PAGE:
LEE COUNTY — A Lee County Sheriff’s Office lieutenant who was suspended and demoted this week is on the counteroffensive, via his lawyer.
Lt. Lee Bushong, former commander of the agency’s Intelligence Section, was stripped of his gun Wednesday and demoted from lieutenant after investigators substantiated a pair of complaints filed against him in early March, Bushong’s lawyer, Stuart M. Pepper, said Friday.
He plans to appeal the demotion unless reinstated, Pepper said.
“He wants his name cleared,” Pepper said. “He’s been wrongly (accused).”
Neither Pepper nor the Sheriff’s Office will describe the complaints against Bushong. Two allegations were made against him, Pepper said, and both were substantiated by a Sheriff’s Office investigator.
But because Bushong has yet to formally file an appeal, the case is still considered active and is not open to the public, said Sheriff’s Office spokesman Tony Schall.
Bushong, Pepper said, “is not being accused of dishonesty or corruption or any criminal act.”
Asked whether the charges involved Bushong’s former superior, Capt. Dominick Ferrante, who resigned amid allegations of misconduct, or Chief Deputy Charles Ferrante, who is also on suspended leave with pay pending an investigation, Pepper said he didn’t know. He and Bushong have only seen the allegations and the findings of the investigation, not the final report, he said.
“Something may or may not come out in a hearing,” he said.
Sheriff’s Office spokesman Larry King said the investigation into Bushong is not related to Dominick Ferrante.
Dominick Ferrante was commander of the Special Investigations Division, under which Bushong’s section falls. Ferrante resigned March 4 under allegations he threatened a fellow captain and then lied about it to superiors. Bushong’s name was mentioned in an e-mail involved in the back-and-forth between Ferrante and the other captain’s assistant.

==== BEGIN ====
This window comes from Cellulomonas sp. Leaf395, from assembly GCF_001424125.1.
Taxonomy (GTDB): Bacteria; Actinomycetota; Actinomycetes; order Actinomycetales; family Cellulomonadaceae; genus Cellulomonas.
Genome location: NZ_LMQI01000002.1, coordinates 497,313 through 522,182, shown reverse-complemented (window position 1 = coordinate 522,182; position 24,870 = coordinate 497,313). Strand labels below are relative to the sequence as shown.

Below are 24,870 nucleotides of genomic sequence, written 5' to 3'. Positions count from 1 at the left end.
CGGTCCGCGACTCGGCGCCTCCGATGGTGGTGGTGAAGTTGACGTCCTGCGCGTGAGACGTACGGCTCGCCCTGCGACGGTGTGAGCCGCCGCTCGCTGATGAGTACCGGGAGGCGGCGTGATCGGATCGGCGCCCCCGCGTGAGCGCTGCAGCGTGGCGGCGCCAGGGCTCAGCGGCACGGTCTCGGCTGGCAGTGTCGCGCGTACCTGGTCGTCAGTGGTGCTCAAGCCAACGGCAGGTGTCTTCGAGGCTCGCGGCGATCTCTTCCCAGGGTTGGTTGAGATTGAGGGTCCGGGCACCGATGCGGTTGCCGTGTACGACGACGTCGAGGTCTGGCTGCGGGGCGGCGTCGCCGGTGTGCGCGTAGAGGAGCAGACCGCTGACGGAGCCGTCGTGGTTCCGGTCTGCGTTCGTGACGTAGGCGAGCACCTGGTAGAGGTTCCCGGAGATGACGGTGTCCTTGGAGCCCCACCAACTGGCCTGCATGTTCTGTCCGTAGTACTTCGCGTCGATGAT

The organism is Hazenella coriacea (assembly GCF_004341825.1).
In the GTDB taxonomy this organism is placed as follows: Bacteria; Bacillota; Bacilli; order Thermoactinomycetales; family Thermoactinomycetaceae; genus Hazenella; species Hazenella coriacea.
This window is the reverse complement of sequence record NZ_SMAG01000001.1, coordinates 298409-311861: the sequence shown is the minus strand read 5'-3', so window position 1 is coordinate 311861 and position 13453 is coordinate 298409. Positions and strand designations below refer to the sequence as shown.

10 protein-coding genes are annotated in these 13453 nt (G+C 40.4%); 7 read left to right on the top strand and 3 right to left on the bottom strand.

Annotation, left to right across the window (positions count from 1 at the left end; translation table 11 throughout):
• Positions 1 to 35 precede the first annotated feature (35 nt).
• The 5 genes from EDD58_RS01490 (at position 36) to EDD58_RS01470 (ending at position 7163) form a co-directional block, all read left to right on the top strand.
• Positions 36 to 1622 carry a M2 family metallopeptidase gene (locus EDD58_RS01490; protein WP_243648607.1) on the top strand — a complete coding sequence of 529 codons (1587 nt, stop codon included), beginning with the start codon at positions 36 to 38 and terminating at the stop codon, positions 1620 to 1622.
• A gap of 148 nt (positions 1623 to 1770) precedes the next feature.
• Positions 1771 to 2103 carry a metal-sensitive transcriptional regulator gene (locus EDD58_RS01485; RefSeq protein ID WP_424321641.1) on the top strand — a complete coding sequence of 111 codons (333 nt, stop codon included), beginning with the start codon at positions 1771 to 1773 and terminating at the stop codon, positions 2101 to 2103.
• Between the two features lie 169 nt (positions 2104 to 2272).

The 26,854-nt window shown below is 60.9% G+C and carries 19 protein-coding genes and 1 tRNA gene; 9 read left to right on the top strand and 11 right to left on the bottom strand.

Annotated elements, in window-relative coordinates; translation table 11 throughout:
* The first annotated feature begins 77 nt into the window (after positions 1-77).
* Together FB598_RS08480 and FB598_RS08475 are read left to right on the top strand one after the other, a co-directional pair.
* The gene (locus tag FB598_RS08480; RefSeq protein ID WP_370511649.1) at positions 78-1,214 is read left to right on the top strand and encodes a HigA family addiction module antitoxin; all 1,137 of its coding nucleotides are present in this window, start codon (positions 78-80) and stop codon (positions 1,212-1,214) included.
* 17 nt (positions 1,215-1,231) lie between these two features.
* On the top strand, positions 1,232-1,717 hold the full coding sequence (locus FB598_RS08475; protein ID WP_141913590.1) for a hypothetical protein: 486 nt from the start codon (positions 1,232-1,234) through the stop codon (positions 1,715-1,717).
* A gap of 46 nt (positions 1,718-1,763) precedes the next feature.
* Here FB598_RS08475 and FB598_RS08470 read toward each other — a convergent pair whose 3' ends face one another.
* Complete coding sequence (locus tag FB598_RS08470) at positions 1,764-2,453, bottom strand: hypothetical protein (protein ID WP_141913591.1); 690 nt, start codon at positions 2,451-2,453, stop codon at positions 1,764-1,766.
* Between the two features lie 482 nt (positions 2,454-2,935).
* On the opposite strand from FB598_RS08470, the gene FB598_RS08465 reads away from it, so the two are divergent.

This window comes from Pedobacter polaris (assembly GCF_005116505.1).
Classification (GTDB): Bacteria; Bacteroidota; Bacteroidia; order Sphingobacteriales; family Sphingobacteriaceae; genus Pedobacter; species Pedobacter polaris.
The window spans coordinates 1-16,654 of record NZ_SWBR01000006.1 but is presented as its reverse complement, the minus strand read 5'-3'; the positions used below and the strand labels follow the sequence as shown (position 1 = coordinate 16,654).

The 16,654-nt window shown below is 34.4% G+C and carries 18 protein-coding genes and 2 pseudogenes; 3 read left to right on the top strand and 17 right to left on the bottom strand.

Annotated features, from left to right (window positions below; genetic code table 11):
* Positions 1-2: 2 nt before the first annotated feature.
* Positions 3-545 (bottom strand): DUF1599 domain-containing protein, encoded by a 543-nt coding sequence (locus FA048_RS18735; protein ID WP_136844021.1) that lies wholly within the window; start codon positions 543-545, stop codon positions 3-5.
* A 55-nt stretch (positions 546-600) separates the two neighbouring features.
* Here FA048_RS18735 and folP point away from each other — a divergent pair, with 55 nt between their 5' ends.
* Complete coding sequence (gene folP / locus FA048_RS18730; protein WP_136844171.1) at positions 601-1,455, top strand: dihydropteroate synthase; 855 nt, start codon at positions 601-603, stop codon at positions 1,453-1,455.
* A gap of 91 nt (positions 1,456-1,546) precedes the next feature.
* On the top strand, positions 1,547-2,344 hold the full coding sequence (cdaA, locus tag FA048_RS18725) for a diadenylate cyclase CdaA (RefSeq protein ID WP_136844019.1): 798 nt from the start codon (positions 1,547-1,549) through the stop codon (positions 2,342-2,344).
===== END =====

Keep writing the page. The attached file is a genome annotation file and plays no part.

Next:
Charles Ferrante, Dominick Ferrante’s brother, was suspended on March 9, the day he was to announce his retirement. Ferrante is accused of abusing his power when disciplining a forensics officer, Sgt. Ryan Bell.
Bell was to appeal his discipline in a March 11 civil service board hearing, but it was canceled after Ferrante was suspended.
Bushong’s appeal will also be handled through a civil service board hearing, a judicial proceeding in which a suspended or terminated employee appeals punishment to a five-person board. Few decisions are overturned.
Bushong has 14 days from Wednesday to file his appeal.
A former Marine officer, Bushong rose to his position after 10 years in the Sheriff’s Office. His section oversees intelligence on gangs, homeland security and terrorism. He supervises six employees, according to the Sheriff’s Office.
Bushong’s personnel file is still being redacted by the agency, but Pepper said he has no prior disciplinary actions to his name.
The investigation, which began in the first two weeks of March, according to Pepper, came as a surprise.
“He was aware of what was happening to the Ferrantes. Who wasn’t?” Pepper said “... Then the other shoe dropped on him.”
Bushong’s message is simple, he said.
“Lee is still the same guy,” he said. “He didn’t do anything wrong.”